With all the questions that are provoked by the trailer, the only thing that comes through are a nice sense of visual style from the movie and the notion that the story is about embracing the life you have and accepting your place in the world. What the trailer doesn’t even hint at is how all that plays out. Not a complaint – just an observation.

Online

The movie’s official website is heavy on the social and the background information in Ishiguro’s novel.

Beginning with the content in the main section at the top, the first area is the “Synopsis,” which focuses on explaining just what the movie is about (though it, like most of the press materials, leaves out any discussion of clones) and who the people are that have created it. That latter point is expended upon in the “Cast & Crew” section that’s next up.

“Downloads” has the three character posters, a collection of some of the artwork that plays a part in the movie’s story, a promotional poster for the movie’s organ donor program and a case file for Mulligan’s character Kathy. So it’s an interesting mix of material from within and outside of the movie’s universe.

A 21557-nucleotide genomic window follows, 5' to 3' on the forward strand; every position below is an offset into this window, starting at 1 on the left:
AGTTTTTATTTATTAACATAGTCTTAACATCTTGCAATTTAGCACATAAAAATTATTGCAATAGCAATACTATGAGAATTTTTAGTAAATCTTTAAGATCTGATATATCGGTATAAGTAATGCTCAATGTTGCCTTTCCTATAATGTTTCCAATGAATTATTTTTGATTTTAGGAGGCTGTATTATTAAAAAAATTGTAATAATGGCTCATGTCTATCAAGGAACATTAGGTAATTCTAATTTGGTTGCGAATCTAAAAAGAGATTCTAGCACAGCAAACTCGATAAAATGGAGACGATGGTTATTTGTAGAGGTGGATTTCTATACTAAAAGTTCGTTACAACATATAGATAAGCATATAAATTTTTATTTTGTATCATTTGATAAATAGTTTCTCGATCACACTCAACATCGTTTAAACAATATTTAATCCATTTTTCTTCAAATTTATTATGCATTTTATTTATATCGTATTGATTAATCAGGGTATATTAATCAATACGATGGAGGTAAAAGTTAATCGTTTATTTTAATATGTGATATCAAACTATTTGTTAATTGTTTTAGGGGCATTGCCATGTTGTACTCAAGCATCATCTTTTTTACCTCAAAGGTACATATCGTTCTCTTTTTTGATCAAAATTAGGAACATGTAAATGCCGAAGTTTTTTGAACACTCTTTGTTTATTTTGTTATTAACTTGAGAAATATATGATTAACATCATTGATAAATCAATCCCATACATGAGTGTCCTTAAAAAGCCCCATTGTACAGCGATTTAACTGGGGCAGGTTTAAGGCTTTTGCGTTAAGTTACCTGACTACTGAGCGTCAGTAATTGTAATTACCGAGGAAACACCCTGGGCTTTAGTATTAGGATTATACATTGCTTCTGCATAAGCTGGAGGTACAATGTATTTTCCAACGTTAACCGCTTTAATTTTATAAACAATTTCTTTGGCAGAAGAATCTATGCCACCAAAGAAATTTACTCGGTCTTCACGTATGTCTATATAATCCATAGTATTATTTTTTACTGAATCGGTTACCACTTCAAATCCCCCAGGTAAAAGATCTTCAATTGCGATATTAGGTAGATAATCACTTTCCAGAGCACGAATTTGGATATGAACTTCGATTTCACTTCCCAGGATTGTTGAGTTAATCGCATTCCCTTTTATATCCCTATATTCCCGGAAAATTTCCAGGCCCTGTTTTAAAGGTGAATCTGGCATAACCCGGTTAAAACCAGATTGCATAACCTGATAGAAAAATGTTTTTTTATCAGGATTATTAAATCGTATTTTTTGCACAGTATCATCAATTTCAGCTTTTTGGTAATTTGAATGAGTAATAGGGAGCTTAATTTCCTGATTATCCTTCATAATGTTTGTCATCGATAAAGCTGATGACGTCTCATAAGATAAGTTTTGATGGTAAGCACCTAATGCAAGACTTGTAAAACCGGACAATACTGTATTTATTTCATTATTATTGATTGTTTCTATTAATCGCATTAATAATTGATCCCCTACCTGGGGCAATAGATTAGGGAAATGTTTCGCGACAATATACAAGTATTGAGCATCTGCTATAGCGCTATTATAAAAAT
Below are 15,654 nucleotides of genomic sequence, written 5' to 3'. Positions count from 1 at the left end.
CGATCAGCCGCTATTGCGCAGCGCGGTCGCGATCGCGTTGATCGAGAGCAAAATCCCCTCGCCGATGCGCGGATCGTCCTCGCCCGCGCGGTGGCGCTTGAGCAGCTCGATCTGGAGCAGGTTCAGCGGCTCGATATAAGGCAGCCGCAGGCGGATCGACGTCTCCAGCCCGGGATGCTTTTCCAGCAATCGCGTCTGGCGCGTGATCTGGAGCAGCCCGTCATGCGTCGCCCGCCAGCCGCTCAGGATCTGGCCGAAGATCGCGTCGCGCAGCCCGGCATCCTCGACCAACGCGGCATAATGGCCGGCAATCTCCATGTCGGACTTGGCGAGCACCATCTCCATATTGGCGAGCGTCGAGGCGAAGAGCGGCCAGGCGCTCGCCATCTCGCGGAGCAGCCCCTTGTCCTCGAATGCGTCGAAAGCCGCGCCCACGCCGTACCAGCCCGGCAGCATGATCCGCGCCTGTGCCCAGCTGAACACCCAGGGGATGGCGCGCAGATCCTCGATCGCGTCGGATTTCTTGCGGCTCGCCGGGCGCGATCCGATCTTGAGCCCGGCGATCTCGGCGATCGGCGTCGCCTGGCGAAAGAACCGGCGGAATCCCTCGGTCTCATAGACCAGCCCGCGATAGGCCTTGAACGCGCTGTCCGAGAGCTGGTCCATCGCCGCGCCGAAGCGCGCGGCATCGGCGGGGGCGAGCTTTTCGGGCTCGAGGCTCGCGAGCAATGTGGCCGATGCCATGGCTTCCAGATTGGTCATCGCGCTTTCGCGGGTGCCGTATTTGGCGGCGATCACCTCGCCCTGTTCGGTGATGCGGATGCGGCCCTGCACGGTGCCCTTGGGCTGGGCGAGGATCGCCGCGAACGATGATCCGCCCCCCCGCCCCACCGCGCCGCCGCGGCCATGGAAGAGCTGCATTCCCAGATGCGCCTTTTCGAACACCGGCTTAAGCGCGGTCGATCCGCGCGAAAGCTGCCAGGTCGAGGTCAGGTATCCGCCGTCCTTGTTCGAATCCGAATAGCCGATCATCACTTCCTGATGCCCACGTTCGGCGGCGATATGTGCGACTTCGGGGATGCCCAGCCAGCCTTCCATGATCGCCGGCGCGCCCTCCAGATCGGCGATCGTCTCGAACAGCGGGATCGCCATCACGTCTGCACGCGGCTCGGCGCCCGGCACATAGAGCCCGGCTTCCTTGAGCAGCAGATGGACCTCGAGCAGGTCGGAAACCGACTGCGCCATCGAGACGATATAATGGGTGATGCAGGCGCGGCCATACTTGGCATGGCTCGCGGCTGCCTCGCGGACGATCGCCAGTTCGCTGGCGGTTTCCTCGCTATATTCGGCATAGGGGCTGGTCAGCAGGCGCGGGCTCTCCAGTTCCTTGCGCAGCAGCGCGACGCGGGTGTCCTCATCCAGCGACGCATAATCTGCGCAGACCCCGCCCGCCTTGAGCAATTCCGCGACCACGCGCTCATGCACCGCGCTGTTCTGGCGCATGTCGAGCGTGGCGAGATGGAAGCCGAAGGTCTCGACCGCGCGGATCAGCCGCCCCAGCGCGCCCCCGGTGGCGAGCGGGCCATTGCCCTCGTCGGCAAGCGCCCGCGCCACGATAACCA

You’ll just find the movie’s Trailer in the “Videos” section and there are a scant four stills in the “Photos” area.

“Ask Ishiguro” opens up a new site where people can ask questions of the author with the promise that a select handful will be answered by him via video post.

This being a Fox Searchlight film, the rest of the page has a lot of good stuff. There’s a steady stream of updates in the “In The News” section about how the movie is being received at film festivals and more and next to that is a bevy of information on the source novel.

There are also widgets on the page that show the stream of conversation happening on Searchlight’s Twitter and Facebook pages, which of course have been focuses on this movie for the last couple months.

Advertising and Cross-Promotions